By Cécile Barbière
(EurActiv) — French oil giant Total’s failure to respect France’s ‘corporate vigilance’ law has led to human rights violations in Uganda, according to a group of French and Ugandan NGOs who are suing the company. But the court procedure has taken an unexpected turn that did not please the plaintiffs.
To the dismay of the plaintiffs, on Thursday (30 January), the court in Nanterre declared itself incompetent to rule on the case involving Total’s activities in Uganda and instead referred the matter to a commercial court of peer-elected unpaid non-career judges.
The case against the oil giant was brought before the French court by NGO Les Amis de La Terre (Friends of the Earth France) and four Ugandan associations (AFIEGO, CRED, NAPE/Amis de la Terre Uganda and NAVODA). It is the first of its kind.
In partnership with the Chinese National Offshore Oil Corporation (CNOOC) and British company Tullow, Total has launched two major projects in Uganda.
These include the TILENGA project, which aims to exploit oil fields, particularly within the Murchison Falls natural protected area, as well as EACO, a pipeline project designed to transport oil over more than 1,400 km to the Tanzanian coast.
As a French company, Total is subject to the ‘duty of vigilance’ – a law passed in France in 2017 to monitor the abuses by multinationals in terms of respect for human rights in developing countries.
Nicknamed the “Rana Plaza” law, after the building which held garment factories that collapsed in Bangladesh killing more than 1,000 people, the French law required multinationals to make commitments regarding their subcontractors’ respect for human rights in developing countries through ‘due diligence plans’.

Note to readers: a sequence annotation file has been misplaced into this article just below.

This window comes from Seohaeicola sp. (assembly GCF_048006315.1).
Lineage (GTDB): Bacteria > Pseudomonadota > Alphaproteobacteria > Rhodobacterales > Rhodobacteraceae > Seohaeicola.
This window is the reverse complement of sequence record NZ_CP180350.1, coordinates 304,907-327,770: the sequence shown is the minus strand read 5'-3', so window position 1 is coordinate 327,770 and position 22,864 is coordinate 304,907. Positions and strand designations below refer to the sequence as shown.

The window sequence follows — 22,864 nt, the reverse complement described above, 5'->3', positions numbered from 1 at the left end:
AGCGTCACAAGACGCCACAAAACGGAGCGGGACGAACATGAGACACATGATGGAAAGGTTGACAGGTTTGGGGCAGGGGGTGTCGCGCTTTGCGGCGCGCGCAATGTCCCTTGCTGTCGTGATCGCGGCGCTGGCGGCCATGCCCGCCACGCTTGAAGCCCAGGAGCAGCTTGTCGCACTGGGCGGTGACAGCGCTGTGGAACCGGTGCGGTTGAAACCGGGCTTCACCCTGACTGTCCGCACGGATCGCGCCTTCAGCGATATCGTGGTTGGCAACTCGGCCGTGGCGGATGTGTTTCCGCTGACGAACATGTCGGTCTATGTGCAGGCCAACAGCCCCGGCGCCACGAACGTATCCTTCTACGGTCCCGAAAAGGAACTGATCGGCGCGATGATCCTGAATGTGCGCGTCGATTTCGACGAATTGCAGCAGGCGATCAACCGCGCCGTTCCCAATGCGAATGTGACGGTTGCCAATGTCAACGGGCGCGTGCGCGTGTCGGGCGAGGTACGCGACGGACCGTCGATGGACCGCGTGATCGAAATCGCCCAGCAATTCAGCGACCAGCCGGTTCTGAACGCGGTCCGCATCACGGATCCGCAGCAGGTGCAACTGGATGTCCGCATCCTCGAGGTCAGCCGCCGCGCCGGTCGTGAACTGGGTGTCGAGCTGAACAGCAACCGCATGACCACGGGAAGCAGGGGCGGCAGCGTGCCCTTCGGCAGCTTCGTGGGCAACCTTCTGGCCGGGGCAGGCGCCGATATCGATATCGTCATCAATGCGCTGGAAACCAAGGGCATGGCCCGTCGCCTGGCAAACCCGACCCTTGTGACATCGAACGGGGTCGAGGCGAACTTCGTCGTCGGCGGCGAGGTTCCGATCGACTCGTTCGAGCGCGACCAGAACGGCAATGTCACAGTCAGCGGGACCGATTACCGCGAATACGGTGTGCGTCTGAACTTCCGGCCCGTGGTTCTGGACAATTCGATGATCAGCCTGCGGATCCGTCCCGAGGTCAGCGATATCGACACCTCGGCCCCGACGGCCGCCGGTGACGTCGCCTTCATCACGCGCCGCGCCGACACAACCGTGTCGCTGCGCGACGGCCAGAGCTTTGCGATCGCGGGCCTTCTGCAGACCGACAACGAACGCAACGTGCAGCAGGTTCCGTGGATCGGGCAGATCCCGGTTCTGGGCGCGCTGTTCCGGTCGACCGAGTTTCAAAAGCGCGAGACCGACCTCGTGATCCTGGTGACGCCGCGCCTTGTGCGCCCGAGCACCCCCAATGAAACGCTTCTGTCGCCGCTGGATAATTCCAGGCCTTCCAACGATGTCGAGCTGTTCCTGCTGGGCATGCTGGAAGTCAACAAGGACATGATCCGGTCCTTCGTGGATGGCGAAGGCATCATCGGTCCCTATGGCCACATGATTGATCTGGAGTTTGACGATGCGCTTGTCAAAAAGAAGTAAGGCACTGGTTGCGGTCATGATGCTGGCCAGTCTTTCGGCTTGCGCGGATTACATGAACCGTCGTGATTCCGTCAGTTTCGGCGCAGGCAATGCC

It was the first of its kind at the global level.
But since then, the application of the law has progressed slowly.
According to an evaluation carried out by several NGOs in 2019, French multinationals have only slightly complied with the law’s requirement of preparing vigilance plans. And those that have done so already have provided only incomplete commitments, as is the case for Total.
After the law came into force in 2017, the first legal actions against slow-moving multinationals could be brought as of 2019.
For Friends of the Earth and its Ugandan partners, the oil company’s due diligence plan was not in line with the law. After a formal notice in June 2019, a first step giving Total three months to respond, the NGOs finally took the oil giant to court.
They focused on the conditions for compensating the many displaced Ugandan families, as about 5,000 people living off the land have been displaced without being offered sufficient compensation that would enable them to acquire land equivalent to the land that was expropriated from them.
But the legal battle took a commercial turn with the Nanterre court’s decision to refer the case to the commercial court.
It is composed of lay judges, traders elected by their peers who have been authorised to handle disputes between traders and deal with judicial liquidations, among other things. These courts are regularly criticised for their lack of professionalism and potential conflicts of interest.
“We do not understand the reasoning of the judges who refer the case to the jurisdiction of the commercial court. This is not simply a question of company management,” said Juliette Renaud, who campaigns against the impunity of multinational corporations and promotes their social and environmental responsibility at Friends of the Earth France.
“This decision is extremely negative for this case, as well as for future lawsuits that will use this law. The central objective of prevention that was at the heart of the law is therefore left out,” according to Thomas Bart, an activist of French NGO Survie, who coordinated a field investigation into the matter in Uganda.
The judicial soap opera is expected to continue, as NGOs have announced that they will appeal the Nanterre court’s decision.